To recall what team North Carolina State beat in the finals to win its first NCAA basketball championship, it may soon be necessary to dig into the appropriate record book. The answer: Marquette, and by the score of 76-64, in Greensboro on the night of March 25, 1974. Big deal. What will surely be more memorable—unforgettable in the South—is the semifinal, played two days earlier, for it was then that the Wolfpack truly won the title, beating UCLA 80-77 in double overtime, the first time in eight years the Bruins had not continued on to win the championship.
Nor will the Wolfpack heroes soon be forgotten, from the gangling Tom Burleson, who held UCLA's Bill Walton to a draw and denied Marquette shooters access to their basket all night, to that gnat of a guard, Monte Towe with his adept ball control and sharp passes. But above all there was David Thompson, literally, constantly, above all, 6'4" in the N.C. State guidebook but 8'4" off the backboards. When everything else is forgotten, Thompson will still be up there, magically floating in to take a pass, and dropping it through for two. One of these days someone ought to tell him that it is all over. The UCLA whammy is dead. The Marquette defense has been broken. The NCAA championship is his, and Towe's, and Burleson's and the others'. And that on the way down, please, he should not fall on his head.
That is what had concerned State most before the weekend began, that and what to do about Walton, of course. Wearing 15 stitches as a result of his spectacular high dive in the regional finals the week before, Thompson might have been expected to be less than his usual reckless self. State need not have worried.
The championship game was virtually decided late in the first half with a play on which, ironically, Marquette took the lead. When Marcus Washington was whistled for charging into Thompson after his driving score put the Warriors ahead 28-27, Coach Al McGuire screeched loudly—too loudly—and was hit with a technical foul. Thompson drilled home three free throws and Burleson twisted for a layup to make the score 32-28 State. Less than a minute later, after Burleson had scored again, the Warriors' Bo Ellis was called for goal-tending another Wolfpack basket and McGuire was up and on the court again.
Zap, another T ("The technicals sure gave us a lift," Thompson was to say later) and Marquette went to the locker room down 39-30.
The game really got out of Marquette's reach five minutes into the second half when State built a 19-point lead. From then on State Coach Norman Sloan turned a rout into something of a sick joke by ordering the most explosive college basketball team in many years into his beloved "tease delay."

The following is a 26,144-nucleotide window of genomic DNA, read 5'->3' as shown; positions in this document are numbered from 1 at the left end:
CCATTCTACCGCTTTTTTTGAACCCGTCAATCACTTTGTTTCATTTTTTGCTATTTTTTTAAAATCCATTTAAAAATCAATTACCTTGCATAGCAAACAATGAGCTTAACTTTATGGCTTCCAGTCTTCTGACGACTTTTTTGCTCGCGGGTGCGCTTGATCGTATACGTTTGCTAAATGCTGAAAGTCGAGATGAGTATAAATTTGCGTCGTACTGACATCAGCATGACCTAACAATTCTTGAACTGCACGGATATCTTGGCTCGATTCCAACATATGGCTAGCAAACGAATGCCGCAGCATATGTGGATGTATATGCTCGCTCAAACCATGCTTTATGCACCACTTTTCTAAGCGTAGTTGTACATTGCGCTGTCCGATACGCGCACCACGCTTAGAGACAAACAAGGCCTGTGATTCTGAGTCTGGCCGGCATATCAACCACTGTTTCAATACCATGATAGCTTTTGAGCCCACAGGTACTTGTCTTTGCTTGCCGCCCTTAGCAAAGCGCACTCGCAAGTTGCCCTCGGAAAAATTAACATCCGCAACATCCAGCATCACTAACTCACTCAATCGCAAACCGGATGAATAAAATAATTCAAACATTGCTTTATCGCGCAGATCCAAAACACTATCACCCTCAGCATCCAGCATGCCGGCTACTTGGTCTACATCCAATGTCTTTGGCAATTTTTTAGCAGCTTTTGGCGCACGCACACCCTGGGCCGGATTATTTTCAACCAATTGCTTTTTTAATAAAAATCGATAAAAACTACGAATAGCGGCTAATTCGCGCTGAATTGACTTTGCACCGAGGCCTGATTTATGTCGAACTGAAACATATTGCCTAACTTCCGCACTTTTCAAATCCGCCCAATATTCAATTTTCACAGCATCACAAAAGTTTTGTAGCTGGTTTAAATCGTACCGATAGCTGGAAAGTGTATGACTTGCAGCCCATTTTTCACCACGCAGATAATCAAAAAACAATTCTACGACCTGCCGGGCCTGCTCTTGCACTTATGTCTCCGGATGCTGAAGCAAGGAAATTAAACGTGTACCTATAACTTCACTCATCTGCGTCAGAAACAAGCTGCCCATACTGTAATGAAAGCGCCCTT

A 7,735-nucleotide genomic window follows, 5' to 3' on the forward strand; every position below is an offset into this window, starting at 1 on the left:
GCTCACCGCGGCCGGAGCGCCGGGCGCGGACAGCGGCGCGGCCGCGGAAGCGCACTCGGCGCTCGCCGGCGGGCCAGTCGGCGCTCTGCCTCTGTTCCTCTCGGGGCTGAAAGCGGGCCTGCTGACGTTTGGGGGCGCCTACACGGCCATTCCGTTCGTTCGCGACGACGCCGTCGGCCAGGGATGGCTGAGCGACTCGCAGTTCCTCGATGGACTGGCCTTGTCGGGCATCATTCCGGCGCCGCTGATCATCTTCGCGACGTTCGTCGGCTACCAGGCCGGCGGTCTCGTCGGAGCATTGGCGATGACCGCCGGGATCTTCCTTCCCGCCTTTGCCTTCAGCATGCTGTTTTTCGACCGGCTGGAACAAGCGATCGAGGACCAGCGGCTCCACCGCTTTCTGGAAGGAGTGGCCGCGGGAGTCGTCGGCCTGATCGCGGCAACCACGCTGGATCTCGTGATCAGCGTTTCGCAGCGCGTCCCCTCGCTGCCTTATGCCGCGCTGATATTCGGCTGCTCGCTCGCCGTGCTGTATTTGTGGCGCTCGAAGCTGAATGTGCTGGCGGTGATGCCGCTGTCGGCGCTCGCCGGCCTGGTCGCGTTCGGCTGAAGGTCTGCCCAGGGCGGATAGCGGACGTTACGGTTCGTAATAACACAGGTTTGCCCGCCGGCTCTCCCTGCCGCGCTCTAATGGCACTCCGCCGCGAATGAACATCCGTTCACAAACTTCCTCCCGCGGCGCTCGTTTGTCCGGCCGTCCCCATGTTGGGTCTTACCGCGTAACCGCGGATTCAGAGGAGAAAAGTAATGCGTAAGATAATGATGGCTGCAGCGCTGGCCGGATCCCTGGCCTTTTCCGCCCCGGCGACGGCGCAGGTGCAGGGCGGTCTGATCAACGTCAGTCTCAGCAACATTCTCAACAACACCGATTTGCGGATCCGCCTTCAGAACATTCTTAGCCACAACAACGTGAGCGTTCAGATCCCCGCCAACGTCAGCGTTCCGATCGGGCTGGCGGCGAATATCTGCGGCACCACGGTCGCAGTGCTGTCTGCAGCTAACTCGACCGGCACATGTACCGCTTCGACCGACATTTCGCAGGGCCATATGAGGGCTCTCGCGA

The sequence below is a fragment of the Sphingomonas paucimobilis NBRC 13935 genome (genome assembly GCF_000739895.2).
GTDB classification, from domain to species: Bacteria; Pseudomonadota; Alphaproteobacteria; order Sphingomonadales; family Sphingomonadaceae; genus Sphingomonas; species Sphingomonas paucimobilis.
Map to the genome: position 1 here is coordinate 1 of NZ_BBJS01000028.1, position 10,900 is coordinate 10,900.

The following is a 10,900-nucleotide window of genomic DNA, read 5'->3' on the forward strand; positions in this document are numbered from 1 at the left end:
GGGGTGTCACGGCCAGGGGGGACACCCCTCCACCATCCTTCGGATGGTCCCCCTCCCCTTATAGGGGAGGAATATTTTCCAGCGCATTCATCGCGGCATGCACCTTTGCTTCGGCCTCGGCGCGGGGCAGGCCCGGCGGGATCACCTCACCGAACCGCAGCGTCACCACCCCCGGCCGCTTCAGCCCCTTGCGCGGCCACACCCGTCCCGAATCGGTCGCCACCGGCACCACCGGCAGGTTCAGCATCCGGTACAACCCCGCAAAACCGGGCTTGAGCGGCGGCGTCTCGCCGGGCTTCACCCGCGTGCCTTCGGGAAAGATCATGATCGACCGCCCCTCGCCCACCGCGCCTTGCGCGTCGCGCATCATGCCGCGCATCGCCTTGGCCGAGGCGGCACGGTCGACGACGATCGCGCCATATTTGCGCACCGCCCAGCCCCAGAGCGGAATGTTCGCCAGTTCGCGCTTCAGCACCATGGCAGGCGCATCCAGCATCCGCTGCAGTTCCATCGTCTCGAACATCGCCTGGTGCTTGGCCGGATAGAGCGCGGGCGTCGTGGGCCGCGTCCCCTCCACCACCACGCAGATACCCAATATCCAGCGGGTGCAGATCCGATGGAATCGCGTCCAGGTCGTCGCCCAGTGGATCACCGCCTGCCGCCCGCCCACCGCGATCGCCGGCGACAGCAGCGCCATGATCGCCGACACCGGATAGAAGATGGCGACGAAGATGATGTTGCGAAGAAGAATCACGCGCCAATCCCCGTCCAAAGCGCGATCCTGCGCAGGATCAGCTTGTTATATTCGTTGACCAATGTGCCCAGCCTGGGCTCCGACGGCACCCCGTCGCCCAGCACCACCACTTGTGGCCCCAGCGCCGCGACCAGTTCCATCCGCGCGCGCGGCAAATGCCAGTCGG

This is a tactic long favored by the Carolina coaching fraternity, although to an outsider its only recommendation is the tendency to turn a one-sided game back into a contest. Sloan almost succeeded in accomplishing that as Marquette cut the deficit to nine points with 10 minutes remaining. But while the Marquette players were staring up toward the rafters, wondering if Thompson was going to attack again, Towe and Moe Rivers slipped beneath their gaze to keep the Warriors from getting any closer.
If staging the NCAA finals for the first time in the heart of the South seemed the obvious plot for an ambush of royalty, it must be remembered that Greensboro was selected four long years ago, before Walton or Burleson had joined their varsities and before Thompson had a firsthand understanding of what a "cerebral concussion" was. In their separate ways both Sloan and John Wooden tossed off any cosmic meanings (or sinister motives) attached to the site. "We've had the finals in Los Angeles, too, you know," said the Wizard of Westwood.
N.C. State's boss was heard to remark, "We're just visitors" and complain that the area press "looks at basketball through pale blue eyes"—a snappy slap at State's sister institution, North Carolina, which has pale blue for a school color and which was the host university for the tournament.
Of the many local screamers, in fact, many had to be Tar Heel supporters, among whom feelings were divided. "I've never rooted for UCLA," said one of these nice people, "but I hope State gets beat by a thousand."